3. Combine the hazelnut mixture with the milk, vanilla seeds, cinnamon stick in a medium saucepan.  Bring to a boil the reduce the temperature and simmer for 15 minutes, stirring occasionally, until it begins to thicken.  Remove the cinnamon stick.
  4. Transfer to a blender and blend until smooth.
  5. Pour into small jars and decorate or into shot glasses and sprinkle on chopped hazelnuts.  
  6. Can be served warm, room temperature or chilled.
Don't feel bad eating the snowman...he had melted anyhow ;-D
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Food as Medicine Group

In my "food as medicine" groups this week - Tuesday and Thursday - we discussed the effects of sugar in our diet, sugar substitutions, insulin resistance, diabetes, glycemic index, glycemic load etc.

(Gluten free, dairy free, refined sugar free, grain free) walnut roulade with pomegranates
For the cooking part of the class we learned how to bake desserts with low glycemic load foods, for those special occasions when we have treats.  Even when desserts are made healthier, they are still foods you shouldn't eat every day...but when an occasion arises, it's nice to eat something that is made from nutritious food.

The groups made some delicious food including a walnut and pomegranate roulade, a cranberry and pear tart, choux puffs and individual citrus and chocolate cakes.  They looked so beautiful too.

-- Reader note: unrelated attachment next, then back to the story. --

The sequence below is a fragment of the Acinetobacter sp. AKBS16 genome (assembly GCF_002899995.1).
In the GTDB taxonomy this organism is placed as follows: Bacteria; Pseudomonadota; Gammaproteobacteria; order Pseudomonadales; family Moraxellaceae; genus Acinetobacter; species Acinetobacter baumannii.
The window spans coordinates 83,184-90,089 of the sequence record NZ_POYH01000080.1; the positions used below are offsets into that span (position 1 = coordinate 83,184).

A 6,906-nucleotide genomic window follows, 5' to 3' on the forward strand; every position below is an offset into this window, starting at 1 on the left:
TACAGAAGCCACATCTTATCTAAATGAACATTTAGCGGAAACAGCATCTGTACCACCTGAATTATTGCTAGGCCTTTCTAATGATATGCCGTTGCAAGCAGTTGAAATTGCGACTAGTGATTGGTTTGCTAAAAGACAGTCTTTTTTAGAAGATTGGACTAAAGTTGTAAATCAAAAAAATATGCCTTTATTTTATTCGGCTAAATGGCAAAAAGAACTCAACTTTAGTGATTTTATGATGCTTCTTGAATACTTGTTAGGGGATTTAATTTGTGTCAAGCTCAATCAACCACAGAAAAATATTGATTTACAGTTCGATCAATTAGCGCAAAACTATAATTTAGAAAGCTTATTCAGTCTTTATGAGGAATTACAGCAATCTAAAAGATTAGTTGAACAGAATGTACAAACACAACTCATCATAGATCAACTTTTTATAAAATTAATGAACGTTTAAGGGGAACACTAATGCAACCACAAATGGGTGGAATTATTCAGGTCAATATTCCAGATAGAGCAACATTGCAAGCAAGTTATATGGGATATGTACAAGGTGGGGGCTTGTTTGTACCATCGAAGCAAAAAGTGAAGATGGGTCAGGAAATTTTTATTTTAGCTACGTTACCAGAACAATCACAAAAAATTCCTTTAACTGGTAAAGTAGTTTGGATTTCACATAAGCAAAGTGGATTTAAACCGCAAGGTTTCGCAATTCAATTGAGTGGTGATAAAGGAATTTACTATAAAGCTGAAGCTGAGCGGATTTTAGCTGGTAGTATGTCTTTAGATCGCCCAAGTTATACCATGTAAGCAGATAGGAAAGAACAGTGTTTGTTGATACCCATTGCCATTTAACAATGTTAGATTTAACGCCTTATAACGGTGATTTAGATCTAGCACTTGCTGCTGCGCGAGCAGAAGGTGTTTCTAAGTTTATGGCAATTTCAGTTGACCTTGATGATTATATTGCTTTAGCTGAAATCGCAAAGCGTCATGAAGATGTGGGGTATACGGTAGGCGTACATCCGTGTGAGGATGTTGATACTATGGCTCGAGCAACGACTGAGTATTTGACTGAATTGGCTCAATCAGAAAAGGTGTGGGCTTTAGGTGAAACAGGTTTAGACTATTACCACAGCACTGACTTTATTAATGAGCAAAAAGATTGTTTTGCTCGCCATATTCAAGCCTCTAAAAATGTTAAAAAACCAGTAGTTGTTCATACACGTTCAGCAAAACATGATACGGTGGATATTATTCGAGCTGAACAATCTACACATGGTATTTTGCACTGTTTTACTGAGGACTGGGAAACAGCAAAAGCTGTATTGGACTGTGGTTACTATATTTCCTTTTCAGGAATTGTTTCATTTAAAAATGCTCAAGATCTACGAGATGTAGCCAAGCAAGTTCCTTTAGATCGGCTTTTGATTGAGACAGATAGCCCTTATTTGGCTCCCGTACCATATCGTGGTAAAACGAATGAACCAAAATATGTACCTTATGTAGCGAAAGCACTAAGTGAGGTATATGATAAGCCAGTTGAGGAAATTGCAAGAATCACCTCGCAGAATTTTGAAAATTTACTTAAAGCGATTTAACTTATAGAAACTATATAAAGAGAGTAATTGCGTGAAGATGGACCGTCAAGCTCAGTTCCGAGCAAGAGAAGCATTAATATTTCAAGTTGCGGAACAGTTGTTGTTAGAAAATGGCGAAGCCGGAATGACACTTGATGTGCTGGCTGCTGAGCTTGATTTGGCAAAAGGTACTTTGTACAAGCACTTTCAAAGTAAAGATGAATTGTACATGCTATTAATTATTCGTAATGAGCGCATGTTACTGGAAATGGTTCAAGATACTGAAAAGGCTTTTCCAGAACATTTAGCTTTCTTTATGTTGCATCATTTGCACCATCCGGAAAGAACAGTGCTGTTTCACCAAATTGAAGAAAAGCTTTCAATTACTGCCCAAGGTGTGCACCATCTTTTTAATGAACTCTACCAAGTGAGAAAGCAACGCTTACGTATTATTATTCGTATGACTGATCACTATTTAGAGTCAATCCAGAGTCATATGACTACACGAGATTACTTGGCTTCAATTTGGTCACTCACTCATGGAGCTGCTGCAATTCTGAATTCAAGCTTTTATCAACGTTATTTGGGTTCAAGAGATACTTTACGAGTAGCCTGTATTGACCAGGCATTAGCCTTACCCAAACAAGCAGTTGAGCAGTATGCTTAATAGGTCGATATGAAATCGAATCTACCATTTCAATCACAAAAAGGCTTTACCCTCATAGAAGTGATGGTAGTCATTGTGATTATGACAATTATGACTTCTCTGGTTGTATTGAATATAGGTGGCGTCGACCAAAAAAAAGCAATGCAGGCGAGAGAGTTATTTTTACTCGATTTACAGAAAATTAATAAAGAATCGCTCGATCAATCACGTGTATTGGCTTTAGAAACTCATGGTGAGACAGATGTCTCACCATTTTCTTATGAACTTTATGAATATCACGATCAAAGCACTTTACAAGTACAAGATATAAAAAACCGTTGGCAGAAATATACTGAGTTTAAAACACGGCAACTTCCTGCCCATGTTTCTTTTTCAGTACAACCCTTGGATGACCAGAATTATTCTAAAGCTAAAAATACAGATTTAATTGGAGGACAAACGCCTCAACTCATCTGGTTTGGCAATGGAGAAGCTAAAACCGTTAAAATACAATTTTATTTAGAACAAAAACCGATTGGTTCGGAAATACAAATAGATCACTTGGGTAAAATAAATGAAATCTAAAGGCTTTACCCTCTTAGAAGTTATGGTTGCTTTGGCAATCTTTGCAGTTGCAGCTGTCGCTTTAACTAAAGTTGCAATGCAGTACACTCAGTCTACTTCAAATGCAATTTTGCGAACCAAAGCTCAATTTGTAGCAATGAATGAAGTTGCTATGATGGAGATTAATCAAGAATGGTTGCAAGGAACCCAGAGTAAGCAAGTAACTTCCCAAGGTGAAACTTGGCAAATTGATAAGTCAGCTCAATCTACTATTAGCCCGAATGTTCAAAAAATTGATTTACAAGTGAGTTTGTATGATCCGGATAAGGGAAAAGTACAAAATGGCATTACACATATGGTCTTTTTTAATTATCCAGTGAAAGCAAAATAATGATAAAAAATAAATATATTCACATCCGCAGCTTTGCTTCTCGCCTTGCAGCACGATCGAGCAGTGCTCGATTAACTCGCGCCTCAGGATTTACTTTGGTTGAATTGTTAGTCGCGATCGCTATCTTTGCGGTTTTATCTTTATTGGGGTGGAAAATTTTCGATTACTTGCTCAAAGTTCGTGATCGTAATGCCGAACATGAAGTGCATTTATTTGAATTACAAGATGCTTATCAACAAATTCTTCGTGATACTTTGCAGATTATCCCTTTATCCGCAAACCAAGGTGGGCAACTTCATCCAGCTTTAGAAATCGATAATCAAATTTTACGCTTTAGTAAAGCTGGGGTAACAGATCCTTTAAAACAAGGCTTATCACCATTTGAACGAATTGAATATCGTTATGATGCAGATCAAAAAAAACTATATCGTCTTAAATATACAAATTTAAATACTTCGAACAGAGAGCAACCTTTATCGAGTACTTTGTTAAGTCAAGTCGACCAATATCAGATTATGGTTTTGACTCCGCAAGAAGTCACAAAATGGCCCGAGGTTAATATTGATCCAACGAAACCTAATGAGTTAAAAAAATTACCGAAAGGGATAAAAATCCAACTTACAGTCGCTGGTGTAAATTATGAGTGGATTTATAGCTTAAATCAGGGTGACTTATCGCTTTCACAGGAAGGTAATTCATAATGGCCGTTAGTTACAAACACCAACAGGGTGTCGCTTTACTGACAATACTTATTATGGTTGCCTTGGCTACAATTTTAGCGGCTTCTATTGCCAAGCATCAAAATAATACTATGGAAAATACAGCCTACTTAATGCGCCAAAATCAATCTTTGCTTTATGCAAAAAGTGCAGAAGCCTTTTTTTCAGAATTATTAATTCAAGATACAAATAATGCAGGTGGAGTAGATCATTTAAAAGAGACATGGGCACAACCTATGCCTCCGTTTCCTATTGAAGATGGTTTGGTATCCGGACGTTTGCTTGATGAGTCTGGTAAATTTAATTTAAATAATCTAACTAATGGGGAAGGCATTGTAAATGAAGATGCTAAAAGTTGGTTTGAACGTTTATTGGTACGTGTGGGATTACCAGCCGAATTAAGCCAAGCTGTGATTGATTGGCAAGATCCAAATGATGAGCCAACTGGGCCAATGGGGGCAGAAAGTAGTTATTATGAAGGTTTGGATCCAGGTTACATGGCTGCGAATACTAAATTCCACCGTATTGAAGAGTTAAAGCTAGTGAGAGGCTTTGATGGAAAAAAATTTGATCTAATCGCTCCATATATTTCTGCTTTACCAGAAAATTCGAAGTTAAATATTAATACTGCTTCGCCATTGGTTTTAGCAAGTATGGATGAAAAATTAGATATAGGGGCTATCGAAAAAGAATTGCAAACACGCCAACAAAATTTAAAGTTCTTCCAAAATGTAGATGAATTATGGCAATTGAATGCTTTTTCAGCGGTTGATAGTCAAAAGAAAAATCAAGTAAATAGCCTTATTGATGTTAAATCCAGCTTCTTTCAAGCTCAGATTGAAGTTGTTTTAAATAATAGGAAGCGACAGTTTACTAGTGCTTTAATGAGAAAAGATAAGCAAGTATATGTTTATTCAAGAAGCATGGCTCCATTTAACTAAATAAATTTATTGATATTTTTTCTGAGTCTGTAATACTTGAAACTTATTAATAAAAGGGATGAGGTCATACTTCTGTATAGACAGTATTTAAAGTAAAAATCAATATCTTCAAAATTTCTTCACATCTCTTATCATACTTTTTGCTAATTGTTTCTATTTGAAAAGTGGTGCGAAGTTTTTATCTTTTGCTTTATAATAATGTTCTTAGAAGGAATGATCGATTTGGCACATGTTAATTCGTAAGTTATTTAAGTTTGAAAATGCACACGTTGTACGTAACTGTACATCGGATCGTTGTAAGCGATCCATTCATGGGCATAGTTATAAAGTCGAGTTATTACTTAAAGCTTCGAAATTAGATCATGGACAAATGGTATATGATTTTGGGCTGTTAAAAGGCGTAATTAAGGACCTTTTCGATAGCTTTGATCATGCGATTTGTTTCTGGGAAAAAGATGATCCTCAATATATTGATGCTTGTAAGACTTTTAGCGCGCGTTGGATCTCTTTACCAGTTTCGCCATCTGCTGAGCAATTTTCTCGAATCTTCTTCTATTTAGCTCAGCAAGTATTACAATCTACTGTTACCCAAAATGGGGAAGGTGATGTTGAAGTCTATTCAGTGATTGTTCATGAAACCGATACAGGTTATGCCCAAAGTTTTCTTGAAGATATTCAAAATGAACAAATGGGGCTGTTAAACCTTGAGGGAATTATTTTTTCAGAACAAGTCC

(Gluten free, dairy free, egg free, refined sugar free) Cranberry and Pear Tart

They were good sessions and people seemed to enjoyed the end result!  I wonder what they'll make again at home for Christmas and friends and family.

(Fat free, gluten free, refined sugar free, dairy free) Individual Citrus Cake

All the dishes were gluten free, dairy free and refined sugar free.  In addition,
  • the walnut roulade had no flour in it - only walnuts 
  • the cranberry tart also had no flour, and used almonds and walnuts instead, it used flaxseeds as an alternative to eggs, and used dates as its sweetener
  • the citrus cake used oat flour and replaced fat with applesauce
  • the choux buns used sorghum flour and coconut milk for their cream

Which one would you chose?
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Tastiest food of the week - Chai fudge

I've never had anything "chai" before.....mainly because Chai normally has something to do with  tea and dairy milk - neither of which I like!!! But when I read a recipe for chai fudge it sounded so good with all those spices in it, that I had to give it a try.  It was a friend's birthday so it seemed like a good reason to make a treat for her.


The fudge is gluten free, refined sugar free and dairy free - and raw, so keeps those wonderful nutrients of the raw cacao bean.  There is homemade almond milk in it, plus cinnamon, cloves and nutmeg.  It really is the spices that make it, oh, and the chocolate!!!